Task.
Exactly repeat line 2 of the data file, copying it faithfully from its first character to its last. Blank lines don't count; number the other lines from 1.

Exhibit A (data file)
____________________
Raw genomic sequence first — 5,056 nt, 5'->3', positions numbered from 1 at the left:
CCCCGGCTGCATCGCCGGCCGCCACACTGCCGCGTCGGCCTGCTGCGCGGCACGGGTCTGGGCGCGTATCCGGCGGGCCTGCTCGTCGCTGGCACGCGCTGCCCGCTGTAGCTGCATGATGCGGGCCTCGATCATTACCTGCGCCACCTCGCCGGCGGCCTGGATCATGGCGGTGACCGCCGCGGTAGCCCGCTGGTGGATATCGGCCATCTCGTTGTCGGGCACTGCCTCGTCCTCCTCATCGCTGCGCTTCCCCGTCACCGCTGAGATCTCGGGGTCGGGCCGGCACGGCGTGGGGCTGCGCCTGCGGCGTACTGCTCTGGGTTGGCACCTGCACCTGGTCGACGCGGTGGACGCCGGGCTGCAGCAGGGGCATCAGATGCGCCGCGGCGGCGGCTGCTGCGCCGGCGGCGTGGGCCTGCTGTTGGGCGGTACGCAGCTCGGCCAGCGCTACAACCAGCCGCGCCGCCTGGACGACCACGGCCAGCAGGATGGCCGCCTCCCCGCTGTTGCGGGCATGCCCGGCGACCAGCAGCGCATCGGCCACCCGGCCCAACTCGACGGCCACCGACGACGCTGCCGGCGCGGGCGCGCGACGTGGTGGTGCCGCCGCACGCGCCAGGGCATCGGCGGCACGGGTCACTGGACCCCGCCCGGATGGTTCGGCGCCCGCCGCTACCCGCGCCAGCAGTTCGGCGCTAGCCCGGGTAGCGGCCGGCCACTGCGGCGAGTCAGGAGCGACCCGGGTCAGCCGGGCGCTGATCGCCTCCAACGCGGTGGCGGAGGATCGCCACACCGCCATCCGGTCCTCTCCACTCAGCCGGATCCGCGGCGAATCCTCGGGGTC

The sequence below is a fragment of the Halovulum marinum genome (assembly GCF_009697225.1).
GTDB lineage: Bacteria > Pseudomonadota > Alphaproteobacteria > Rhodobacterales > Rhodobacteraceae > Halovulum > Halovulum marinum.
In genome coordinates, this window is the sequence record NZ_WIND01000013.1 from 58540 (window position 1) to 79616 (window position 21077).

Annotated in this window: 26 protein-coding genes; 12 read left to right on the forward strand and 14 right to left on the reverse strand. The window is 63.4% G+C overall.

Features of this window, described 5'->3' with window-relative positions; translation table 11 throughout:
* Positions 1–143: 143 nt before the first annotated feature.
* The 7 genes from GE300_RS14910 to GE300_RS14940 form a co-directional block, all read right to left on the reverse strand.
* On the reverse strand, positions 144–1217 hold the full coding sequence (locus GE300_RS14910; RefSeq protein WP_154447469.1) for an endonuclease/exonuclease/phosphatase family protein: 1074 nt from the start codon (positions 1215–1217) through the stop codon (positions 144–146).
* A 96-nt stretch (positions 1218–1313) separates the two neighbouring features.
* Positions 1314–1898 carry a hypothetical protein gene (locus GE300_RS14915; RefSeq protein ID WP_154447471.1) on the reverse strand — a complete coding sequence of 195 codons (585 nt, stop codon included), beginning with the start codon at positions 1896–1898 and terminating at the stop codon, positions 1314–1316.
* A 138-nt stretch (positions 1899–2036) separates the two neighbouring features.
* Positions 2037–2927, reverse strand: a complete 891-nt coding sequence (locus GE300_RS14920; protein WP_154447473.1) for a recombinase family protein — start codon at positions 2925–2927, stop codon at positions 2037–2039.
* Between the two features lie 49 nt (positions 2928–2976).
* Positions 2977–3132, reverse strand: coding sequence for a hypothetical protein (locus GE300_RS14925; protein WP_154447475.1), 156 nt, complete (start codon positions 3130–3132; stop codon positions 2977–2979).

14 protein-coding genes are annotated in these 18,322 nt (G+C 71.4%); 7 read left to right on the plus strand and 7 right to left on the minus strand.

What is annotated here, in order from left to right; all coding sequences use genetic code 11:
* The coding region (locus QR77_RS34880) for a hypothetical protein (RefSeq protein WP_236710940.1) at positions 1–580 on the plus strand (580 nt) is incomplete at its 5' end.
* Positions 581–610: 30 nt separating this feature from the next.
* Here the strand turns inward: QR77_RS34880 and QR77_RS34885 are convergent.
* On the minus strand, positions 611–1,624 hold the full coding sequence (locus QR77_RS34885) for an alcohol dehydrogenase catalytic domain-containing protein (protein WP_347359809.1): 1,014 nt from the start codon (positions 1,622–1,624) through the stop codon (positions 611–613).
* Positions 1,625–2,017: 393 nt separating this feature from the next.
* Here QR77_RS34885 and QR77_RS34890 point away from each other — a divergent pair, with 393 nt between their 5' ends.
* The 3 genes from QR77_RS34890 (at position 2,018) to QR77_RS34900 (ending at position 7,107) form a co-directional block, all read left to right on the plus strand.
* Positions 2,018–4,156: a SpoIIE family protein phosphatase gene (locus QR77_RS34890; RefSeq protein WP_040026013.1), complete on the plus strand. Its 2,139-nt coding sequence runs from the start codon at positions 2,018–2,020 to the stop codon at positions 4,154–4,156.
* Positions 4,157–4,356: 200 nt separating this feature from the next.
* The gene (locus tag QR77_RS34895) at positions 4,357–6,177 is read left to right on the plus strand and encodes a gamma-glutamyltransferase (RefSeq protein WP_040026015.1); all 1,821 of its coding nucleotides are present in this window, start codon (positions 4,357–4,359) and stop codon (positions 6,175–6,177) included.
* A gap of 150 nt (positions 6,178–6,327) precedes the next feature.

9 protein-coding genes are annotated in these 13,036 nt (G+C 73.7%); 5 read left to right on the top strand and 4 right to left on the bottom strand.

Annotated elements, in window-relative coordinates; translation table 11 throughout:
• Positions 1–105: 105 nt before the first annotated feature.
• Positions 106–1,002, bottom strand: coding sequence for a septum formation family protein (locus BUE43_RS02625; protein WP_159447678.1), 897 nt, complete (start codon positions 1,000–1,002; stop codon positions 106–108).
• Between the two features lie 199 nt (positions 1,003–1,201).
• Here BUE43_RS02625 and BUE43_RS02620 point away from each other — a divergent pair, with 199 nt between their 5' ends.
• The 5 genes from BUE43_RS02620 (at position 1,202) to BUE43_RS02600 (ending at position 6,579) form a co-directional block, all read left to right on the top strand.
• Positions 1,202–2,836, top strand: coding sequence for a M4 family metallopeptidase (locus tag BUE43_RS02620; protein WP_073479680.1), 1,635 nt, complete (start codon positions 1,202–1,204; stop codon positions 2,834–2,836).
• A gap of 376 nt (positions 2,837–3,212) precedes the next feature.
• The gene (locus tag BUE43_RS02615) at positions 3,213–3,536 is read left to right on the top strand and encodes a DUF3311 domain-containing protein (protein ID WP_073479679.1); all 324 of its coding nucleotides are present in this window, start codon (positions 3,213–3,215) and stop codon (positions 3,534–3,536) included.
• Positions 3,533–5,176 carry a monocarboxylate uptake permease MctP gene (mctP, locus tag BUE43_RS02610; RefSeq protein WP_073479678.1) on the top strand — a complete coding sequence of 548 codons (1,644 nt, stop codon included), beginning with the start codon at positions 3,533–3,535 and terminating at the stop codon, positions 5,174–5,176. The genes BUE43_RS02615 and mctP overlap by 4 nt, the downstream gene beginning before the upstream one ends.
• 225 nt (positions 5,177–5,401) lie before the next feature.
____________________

CCCCGGCTGCATCGCCGGCCGCCACACTGCCGCGTCGGCCTGCTGCGCGGCACGGGTCTGGGCGCGTATCCGGCGGGCCTGCTCGTCGCTGGCACGCGCTGCCCGCTGTAGCTGCATGATGCGGGCCTCGATCATTACCTGCGCCACCTCGCCGGCGGCCTGGATCATGGCGGTGACCGCCGCGGTAGCCCGCTGGTGGATATCGGCCATCTCGTTGTCGGGCACTGCCTCGTCCTCCTCATCGCTGCGCTTCCCCGTCACCGCTGAGATCTCGGGGTCGGGCCGGCACGGCGTGGGGCTGCGCCTGCGGCGTACTGCTCTGGGTTGGCACCTGCACCTGGTCGACGCGGTGGACGCCGGGCTGCAGCAGGGGCATCAGATGCGCCGCGGCGGCGGCTGCTGCGCCGGCGGCGTGGGCCTGCTGTTGGGCGGTACGCAGCTCGGCCAGCGCTACAACCAGCCGCGCCGCCTGGACGACCACGGCCAGCAGGATGGCCGCCTCCCCGCTGTTGCGGGCATGCCCGGCGACCAGCAGCGCATCGGCCACCCGGCCCAACTCGACGGCCACCGACGACGCTGCCGGCGCGGGCGCGCGACGTGGTGGTGCCGCCGCACGCGCCAGGGCATCGGCGGCACGGGTCACTGGACCCCGCCCGGATGGTTCGGCGCCCGCCGCTACCCGCGCCAGCAGTTCGGCGCTAGCCCGGGTAGCGGCCGGCCACTGCGGCGAGTCAGGAGCGACCCGGGTCAGCCGGGCGCTGATCGCCTCCAACGCGGTGGCGGAGGATCGCCACACCGCCATCCGGTCCTCTCCACTCAGCCGGATCCGCGGCGAATCCTCGGGGTC